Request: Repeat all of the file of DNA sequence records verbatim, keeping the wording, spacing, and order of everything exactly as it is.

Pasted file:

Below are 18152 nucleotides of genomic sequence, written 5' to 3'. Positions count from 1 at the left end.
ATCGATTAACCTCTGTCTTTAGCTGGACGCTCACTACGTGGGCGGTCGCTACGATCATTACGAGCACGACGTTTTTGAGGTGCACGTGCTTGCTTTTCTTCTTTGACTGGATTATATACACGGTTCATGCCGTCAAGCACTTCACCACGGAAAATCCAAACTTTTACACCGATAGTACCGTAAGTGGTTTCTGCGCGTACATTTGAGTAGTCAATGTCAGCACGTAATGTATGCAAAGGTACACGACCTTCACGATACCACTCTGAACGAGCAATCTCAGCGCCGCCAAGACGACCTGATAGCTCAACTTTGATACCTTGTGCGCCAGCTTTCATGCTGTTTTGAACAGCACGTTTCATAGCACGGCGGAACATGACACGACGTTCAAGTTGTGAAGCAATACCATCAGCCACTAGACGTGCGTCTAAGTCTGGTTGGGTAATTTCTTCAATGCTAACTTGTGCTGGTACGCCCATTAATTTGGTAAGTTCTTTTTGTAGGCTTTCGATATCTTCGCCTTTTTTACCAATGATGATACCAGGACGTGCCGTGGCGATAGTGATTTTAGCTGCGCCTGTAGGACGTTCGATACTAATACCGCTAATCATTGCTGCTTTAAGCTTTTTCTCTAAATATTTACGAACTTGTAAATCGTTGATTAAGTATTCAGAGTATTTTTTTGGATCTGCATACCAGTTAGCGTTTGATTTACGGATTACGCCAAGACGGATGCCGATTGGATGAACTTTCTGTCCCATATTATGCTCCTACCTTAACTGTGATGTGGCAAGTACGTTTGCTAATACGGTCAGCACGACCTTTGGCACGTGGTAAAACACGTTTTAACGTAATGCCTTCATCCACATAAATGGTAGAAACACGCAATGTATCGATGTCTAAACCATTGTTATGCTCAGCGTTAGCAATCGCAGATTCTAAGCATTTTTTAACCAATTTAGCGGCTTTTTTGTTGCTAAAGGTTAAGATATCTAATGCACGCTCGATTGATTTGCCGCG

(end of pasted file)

Below are 18152 nucleotides of genomic sequence, written 5' to 3'. Positions count from 1 at the left end.
ATCGATTAACCTCTGTCTTTAGCTGGACGCTCACTACGTGGGCGGTCGCTACGATCATTACGAGCACGACGTTTTTGAGGTGCACGTGCTTGCTTTTCTTCTTTGACTGGATTATATACACGGTTCATGCCGTCAAGCACTTCACCACGGAAAATCCAAACTTTTACACCGATAGTACCGTAAGTGGTTTCTGCGCGTACATTTGAGTAGTCAATGTCAGCACGTAATGTATGCAAAGGTACACGACCTTCACGATACCACTCTGAACGAGCAATCTCAGCGCCGCCAAGACGACCTGATAGCTCAACTTTGATACCTTGTGCGCCAGCTTTCATGCTGTTTTGAACAGCACGTTTCATAGCACGGCGGAACATGACACGACGTTCAAGTTGTGAAGCAATACCATCAGCCACTAGACGTGCGTCTAAGTCTGGTTGGGTAATTTCTTCAATGCTAACTTGTGCTGGTACGCCCATTAATTTGGTAAGTTCTTTTTGTAGGCTTTCGATATCTTCGCCTTTTTTACCAATGATGATACCAGGACGTGCCGTGGCGATAGTGATTTTAGCTGCGCCTGTAGGACGTTCGATACTAATACCGCTAATCATTGCTGCTTTAAGCTTTTTCTCTAAATATTTACGAACTTGTAAATCGTTGATTAAGTATTCAGAGTATTTTTTTGGATCTGCATACCAGTTAGCGTTTGATTTACGGATTACGCCAAGACGGATGCCGATTGGATGAACTTTCTGTCCCATATTATGCTCCTACCTTAACTGTGATGTGGCAAGTACGTTTGCTAATACGGTCAGCACGACCTTTGGCACGTGGTAAAACACGTTTTAACGTAATGCCTTCATCCACATAAATGGTAGAAACACGCAATGTATCGATGTCTAAACCATTGTTATGCTCAGCGTTAGCAATCGCAGATTCTAAGCATTTTTTAACCAATTTAGCGGCTTTTTTGTTGCTAAAGGTTAAGATATCTAATGCACGCTCGATTGATTTGCCGCG